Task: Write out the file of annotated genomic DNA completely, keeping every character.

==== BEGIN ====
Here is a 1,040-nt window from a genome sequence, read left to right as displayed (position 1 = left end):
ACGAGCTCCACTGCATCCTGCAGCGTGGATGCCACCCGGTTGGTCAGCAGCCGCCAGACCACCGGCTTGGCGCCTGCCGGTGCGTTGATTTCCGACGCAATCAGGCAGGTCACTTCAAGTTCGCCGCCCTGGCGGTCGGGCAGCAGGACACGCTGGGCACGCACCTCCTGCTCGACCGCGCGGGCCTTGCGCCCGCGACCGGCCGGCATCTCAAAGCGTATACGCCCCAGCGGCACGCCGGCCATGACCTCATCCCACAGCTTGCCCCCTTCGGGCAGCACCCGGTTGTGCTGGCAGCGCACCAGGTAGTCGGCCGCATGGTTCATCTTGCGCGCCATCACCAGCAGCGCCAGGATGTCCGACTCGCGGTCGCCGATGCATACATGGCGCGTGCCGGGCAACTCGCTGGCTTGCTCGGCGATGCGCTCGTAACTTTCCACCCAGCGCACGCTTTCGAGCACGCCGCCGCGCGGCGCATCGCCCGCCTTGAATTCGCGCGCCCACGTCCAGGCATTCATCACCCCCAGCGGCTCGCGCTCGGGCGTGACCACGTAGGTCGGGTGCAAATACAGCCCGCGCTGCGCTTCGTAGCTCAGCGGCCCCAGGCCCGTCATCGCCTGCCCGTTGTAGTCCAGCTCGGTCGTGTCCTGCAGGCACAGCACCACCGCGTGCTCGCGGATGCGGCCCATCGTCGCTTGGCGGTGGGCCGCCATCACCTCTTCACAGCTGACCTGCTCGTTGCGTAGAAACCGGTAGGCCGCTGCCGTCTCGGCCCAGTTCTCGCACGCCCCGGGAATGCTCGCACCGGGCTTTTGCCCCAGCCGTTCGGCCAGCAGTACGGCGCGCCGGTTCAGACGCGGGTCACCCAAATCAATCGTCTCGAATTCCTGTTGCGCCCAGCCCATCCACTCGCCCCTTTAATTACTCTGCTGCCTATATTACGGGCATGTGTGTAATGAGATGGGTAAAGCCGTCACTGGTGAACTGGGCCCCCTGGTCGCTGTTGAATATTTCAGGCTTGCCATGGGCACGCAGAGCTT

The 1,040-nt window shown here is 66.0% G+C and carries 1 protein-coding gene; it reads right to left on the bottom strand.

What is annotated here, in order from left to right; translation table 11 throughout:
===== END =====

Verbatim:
Here is a 1,040-nt window from a genome sequence, read left to right as displayed (position 1 = left end):
ACGAGCTCCACTGCATCCTGCAGCGTGGATGCCACCCGGTTGGTCAGCAGCCGCCAGACCACCGGCTTGGCGCCTGCCGGTGCGTTGATTTCCGACGCAATCAGGCAGGTCACTTCAAGTTCGCCGCCCTGGCGGTCGGGCAGCAGGACACGCTGGGCACGCACCTCCTGCTCGACCGCGCGGGCCTTGCGCCCGCGACCGGCCGGCATCTCAAAGCGTATACGCCCCAGCGGCACGCCGGCCATGACCTCATCCCACAGCTTGCCCCCTTCGGGCAGCACCCGGTTGTGCTGGCAGCGCACCAGGTAGTCGGCCGCATGGTTCATCTTGCGCGCCATCACCAGCAGCGCCAGGATGTCCGACTCGCGGTCGCCGATGCATACATGGCGCGTGCCGGGCAACTCGCTGGCTTGCTCGGCGATGCGCTCGTAACTTTCCACCCAGCGCACGCTTTCGAGCACGCCGCCGCGCGGCGCATCGCCCGCCTTGAATTCGCGCGCCCACGTCCAGGCATTCATCACCCCCAGCGGCTCGCGCTCGGGCGTGACCACGTAGGTCGGGTGCAAATACAGCCCGCGCTGCGCTTCGTAGCTCAGCGGCCCCAGGCCCGTCATCGCCTGCCCGTTGTAGTCCAGCTCGGTCGTGTCCTGCAGGCACAGCACCACCGCGTGCTCGCGGATGCGGCCCATCGTCGCTTGGCGGTGGGCCGCCATCACCTCTTCACAGCTGACCTGCTCGTTGCGTAGAAACCGGTAGGCCGCTGCCGTCTCGGCCCAGTTCTCGCACGCCCCGGGAATGCTCGCACCGGGCTTTTGCCCCAGCCGTTCGGCCAGCAGTACGGCGCGCCGGTTCAGACGCGGGTCACCCAAATCAATCGTCTCGAATTCCTGTTGCGCCCAGCCCATCCACTCGCCCCTTTAATTACTCTGCTGCCTATATTACGGGCATGTGTGTAATGAGATGGGTAAAGCCGTCACTGGTGAACTGGGCCCCCTGGTCGCTGTTGAATATTTCAGGCTTGCCATGGGCACGCAGAGCTT

The 1,040-nt window shown here is 66.0% G+C and carries 1 protein-coding gene; it reads right to left on the bottom strand.

What is annotated here, in order from left to right; translation table 11 throughout: